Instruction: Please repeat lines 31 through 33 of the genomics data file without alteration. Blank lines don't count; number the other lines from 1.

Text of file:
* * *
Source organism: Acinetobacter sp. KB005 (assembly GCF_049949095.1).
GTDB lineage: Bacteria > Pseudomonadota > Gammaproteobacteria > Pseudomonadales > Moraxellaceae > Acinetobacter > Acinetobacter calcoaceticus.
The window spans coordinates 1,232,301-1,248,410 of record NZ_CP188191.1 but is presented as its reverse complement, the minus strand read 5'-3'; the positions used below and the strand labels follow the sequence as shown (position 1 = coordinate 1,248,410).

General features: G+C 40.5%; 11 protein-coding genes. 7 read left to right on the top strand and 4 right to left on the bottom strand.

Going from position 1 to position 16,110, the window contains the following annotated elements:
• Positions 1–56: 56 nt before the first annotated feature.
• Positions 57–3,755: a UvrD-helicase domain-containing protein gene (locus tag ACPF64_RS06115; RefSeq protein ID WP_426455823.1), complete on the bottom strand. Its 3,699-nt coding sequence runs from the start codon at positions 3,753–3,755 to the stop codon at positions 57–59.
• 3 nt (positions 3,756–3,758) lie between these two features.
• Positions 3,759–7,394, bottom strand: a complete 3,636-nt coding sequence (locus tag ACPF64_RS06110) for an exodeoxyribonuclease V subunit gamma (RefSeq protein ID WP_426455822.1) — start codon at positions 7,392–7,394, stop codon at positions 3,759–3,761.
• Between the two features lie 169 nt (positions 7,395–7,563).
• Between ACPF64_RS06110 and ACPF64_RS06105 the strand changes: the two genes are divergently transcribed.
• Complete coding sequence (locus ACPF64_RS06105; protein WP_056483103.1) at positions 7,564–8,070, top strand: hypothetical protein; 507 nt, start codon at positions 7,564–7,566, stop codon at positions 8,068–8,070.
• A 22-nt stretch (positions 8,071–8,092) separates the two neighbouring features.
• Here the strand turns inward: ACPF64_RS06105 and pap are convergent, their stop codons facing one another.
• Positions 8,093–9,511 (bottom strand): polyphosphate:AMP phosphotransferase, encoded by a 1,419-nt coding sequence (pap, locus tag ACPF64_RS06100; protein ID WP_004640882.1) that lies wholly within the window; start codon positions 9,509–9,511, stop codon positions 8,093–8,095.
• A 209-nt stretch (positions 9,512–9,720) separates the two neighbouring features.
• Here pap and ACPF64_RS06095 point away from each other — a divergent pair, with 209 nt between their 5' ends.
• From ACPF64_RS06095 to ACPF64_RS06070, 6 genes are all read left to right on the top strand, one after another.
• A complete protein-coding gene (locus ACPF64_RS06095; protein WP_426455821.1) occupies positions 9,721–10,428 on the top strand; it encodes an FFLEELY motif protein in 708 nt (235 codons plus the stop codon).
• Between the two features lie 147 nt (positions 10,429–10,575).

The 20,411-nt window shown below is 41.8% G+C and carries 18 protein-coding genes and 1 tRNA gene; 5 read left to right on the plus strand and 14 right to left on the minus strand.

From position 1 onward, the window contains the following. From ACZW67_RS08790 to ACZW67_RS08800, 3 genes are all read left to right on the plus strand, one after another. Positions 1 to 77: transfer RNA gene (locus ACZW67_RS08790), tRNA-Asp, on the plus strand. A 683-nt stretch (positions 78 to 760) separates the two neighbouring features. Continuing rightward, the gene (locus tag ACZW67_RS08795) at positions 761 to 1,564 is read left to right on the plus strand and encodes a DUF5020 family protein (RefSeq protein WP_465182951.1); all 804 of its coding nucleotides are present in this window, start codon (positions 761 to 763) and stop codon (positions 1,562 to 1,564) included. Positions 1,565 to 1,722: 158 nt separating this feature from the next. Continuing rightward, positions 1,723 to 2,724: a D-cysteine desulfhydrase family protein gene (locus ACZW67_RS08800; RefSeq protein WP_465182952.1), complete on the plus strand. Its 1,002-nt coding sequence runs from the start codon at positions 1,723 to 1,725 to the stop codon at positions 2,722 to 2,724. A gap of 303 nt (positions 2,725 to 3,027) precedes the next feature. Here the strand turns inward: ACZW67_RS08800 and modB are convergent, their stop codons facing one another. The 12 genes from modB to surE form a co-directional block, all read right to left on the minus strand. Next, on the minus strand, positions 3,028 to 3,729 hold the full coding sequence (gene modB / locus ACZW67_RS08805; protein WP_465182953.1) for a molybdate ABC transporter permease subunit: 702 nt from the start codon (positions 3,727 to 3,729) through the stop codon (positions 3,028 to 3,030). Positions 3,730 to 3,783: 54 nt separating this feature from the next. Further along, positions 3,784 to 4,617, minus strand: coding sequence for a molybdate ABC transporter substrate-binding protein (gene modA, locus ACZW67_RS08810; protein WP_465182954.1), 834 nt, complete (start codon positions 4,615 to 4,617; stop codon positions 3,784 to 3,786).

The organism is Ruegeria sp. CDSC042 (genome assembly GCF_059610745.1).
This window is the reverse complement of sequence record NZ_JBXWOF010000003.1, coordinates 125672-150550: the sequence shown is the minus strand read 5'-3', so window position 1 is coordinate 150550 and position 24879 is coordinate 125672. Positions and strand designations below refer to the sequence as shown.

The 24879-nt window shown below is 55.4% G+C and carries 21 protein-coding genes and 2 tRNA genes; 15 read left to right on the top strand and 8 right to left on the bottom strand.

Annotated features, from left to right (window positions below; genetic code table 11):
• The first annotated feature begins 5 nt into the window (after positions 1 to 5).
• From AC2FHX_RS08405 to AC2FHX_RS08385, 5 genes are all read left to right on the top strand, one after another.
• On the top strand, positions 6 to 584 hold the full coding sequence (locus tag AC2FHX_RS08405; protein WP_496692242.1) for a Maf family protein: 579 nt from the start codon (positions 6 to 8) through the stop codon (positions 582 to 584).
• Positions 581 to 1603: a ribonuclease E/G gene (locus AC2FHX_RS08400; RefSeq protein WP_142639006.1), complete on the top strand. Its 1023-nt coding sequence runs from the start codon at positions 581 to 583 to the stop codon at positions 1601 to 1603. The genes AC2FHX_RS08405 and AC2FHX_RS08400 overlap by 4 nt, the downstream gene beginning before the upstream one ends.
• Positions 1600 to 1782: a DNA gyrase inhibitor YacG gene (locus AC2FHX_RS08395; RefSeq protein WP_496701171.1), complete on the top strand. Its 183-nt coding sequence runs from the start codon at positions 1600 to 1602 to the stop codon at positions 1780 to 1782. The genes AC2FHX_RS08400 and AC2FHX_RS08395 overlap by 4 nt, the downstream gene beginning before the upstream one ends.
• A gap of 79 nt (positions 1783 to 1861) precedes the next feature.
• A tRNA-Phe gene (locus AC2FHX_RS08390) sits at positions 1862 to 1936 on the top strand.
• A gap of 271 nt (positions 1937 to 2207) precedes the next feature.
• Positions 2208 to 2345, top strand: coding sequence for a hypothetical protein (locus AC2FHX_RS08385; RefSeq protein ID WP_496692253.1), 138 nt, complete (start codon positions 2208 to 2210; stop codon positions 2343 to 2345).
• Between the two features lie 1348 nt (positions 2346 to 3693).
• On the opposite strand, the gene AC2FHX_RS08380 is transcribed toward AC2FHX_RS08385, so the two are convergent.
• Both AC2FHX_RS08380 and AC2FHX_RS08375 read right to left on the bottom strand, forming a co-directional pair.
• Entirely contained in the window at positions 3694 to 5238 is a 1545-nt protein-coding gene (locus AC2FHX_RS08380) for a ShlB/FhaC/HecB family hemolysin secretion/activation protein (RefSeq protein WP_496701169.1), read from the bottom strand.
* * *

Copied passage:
• Positions 1600 to 1782: a DNA gyrase inhibitor YacG gene (locus AC2FHX_RS08395; RefSeq protein WP_496701171.1), complete on the top strand. Its 183-nt coding sequence runs from the start codon at positions 1600 to 1602 to the stop codon at positions 1780 to 1782. The genes AC2FHX_RS08400 and AC2FHX_RS08395 overlap by 4 nt, the downstream gene beginning before the upstream one ends.
• A gap of 79 nt (positions 1783 to 1861) precedes the next feature.
• A tRNA-Phe gene (locus AC2FHX_RS08390) sits at positions 1862 to 1936 on the top strand.